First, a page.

By Grace Hill With finals closer than ever, here are my three favorite art and art history podcasts for procrastinating your work while still feeling like you're accomplishing something. 1. ArtHoles Probably the most unconventional art history podcast I’ve ever listened to, ArtHoles is an irreverent yet deeply emotional narration of the lives and work of artists by a self-proclaimed art-hater. Michael Anthony guides the viewer through a deep dive into the relationships and history of figures like Carravagio and Jackson Pollock, never leaving out the gritty details of their legacies in the art history canon. The Frida Khalo series is his best in my opinion and well worth the incredibly researched, nearly 14 hour listen. ArtHoles is perfect for someone who wants a sarcastic, witty take on the complex lives of art history legends and less so a technical analysis of their work. 2. The Lonely Palette If you don't have the time to commit to a series, The Lonely Palette offers around 45 minute episodes on specific pieces based at the Boston MFA. Tamar Avishai markets her show as “returning art history to the masses”, interviewing random visitors about their thoughts and feelings then diving into the visual and historical elements of the piece. Avishai’s commentary complements the beautifully human feeling of the podcast with her refreshing and poignant takes, making the listener feel like they're standing in the gallery with her. The Lonely Palette is perfect for someone who wants to expand their art history knowledge with a quick digest of an unknown work or artist. 3. ArtCurious The ArtCurious podcast is one of the more well-known on this list, and for good reason. Jennifer Dasal is an art historian and curator who explores famous conspiracies, myths, and legends in art history with hundreds of episodes broken down into specific series. Dasal investigates the scandals behind some of the most famous works of art in the world like Mona Lisa’s theft and Van Gogh’s potential murder, weaving her research in with her unique professional opinion. ArtCurious is perfect for someone who wants an accessible and exciting introduction to art history through a look at some of the most influential art and artists.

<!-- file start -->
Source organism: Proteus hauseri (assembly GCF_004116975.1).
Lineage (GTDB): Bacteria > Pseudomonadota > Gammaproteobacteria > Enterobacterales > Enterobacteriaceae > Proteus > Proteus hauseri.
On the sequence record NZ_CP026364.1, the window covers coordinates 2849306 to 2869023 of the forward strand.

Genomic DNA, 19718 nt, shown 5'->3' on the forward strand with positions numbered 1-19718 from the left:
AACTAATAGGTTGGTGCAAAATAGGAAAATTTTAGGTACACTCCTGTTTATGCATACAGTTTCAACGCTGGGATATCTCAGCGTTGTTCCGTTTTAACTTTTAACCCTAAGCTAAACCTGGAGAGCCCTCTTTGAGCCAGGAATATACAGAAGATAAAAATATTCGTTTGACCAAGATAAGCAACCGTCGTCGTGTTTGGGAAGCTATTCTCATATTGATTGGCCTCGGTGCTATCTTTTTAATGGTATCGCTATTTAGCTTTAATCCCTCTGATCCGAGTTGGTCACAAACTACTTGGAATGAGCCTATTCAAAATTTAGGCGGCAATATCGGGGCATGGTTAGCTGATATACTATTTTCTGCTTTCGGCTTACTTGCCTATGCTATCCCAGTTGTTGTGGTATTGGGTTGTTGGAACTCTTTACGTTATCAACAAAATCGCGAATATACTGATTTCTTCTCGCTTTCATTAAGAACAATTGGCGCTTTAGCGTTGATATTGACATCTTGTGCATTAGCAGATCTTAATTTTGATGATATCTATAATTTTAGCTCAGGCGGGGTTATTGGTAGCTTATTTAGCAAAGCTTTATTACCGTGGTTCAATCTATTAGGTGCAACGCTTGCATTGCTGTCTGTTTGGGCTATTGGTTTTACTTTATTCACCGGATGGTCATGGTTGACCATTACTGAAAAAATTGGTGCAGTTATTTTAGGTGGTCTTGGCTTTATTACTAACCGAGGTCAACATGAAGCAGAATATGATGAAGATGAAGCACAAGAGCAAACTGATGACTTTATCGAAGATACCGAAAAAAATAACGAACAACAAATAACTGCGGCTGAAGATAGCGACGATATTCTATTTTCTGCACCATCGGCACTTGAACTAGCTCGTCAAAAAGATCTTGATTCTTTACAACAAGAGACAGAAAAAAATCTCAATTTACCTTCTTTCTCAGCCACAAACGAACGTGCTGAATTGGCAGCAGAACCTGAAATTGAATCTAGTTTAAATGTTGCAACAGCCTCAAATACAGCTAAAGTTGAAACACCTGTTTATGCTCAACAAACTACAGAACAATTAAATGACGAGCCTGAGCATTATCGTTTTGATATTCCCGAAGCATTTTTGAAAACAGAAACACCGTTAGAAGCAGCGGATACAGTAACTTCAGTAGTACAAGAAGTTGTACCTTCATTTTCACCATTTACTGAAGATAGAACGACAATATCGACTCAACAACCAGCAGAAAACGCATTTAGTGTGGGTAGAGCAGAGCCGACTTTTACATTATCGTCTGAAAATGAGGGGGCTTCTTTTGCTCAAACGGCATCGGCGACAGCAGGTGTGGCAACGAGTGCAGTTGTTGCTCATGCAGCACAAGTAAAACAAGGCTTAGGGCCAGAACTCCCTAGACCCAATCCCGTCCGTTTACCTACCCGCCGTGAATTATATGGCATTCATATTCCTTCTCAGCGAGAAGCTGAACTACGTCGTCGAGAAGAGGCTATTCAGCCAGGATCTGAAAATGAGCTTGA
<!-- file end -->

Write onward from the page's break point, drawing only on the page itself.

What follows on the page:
• Coffee Shops Recommendations? I Gotcha